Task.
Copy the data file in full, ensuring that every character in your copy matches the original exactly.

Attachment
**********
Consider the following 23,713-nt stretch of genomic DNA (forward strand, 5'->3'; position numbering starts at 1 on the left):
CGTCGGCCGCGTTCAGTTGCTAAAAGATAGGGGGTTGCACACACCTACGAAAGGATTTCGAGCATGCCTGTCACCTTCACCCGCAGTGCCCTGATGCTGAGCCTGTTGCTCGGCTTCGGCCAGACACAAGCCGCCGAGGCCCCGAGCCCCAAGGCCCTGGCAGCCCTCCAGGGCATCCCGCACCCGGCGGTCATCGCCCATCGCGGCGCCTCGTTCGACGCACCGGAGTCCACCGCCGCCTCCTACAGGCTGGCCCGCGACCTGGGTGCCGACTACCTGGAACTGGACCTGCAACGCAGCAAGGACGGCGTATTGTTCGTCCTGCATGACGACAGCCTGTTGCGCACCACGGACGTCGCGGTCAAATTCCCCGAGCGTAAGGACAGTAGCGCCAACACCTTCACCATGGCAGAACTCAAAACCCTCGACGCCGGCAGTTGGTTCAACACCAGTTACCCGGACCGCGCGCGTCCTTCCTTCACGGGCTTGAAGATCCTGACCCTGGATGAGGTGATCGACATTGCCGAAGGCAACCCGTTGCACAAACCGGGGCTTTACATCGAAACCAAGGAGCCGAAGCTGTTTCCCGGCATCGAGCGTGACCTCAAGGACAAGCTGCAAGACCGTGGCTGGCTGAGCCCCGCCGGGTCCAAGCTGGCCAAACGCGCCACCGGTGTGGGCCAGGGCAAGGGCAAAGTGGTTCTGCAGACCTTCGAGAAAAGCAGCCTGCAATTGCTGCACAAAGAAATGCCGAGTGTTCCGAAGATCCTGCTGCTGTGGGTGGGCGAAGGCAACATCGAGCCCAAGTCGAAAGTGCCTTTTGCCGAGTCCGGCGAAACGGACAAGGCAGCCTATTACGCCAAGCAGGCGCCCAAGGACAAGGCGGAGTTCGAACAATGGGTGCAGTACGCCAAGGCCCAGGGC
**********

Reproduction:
Consider the following 23,713-nt stretch of genomic DNA (forward strand, 5'->3'; position numbering starts at 1 on the left):
CGTCGGCCGCGTTCAGTTGCTAAAAGATAGGGGGTTGCACACACCTACGAAAGGATTTCGAGCATGCCTGTCACCTTCACCCGCAGTGCCCTGATGCTGAGCCTGTTGCTCGGCTTCGGCCAGACACAAGCCGCCGAGGCCCCGAGCCCCAAGGCCCTGGCAGCCCTCCAGGGCATCCCGCACCCGGCGGTCATCGCCCATCGCGGCGCCTCGTTCGACGCACCGGAGTCCACCGCCGCCTCCTACAGGCTGGCCCGCGACCTGGGTGCCGACTACCTGGAACTGGACCTGCAACGCAGCAAGGACGGCGTATTGTTCGTCCTGCATGACGACAGCCTGTTGCGCACCACGGACGTCGCGGTCAAATTCCCCGAGCGTAAGGACAGTAGCGCCAACACCTTCACCATGGCAGAACTCAAAACCCTCGACGCCGGCAGTTGGTTCAACACCAGTTACCCGGACCGCGCGCGTCCTTCCTTCACGGGCTTGAAGATCCTGACCCTGGATGAGGTGATCGACATTGCCGAAGGCAACCCGTTGCACAAACCGGGGCTTTACATCGAAACCAAGGAGCCGAAGCTGTTTCCCGGCATCGAGCGTGACCTCAAGGACAAGCTGCAAGACCGTGGCTGGCTGAGCCCCGCCGGGTCCAAGCTGGCCAAACGCGCCACCGGTGTGGGCCAGGGCAAGGGCAAAGTGGTTCTGCAGACCTTCGAGAAAAGCAGCCTGCAATTGCTGCACAAAGAAATGCCGAGTGTTCCGAAGATCCTGCTGCTGTGGGTGGGCGAAGGCAACATCGAGCCCAAGTCGAAAGTGCCTTTTGCCGAGTCCGGCGAAACGGACAAGGCAGCCTATTACGCCAAGCAGGCGCCCAAGGACAAGGCGGAGTTCGAACAATGGGTGCAGTACGCCAAGGCCCAGGGC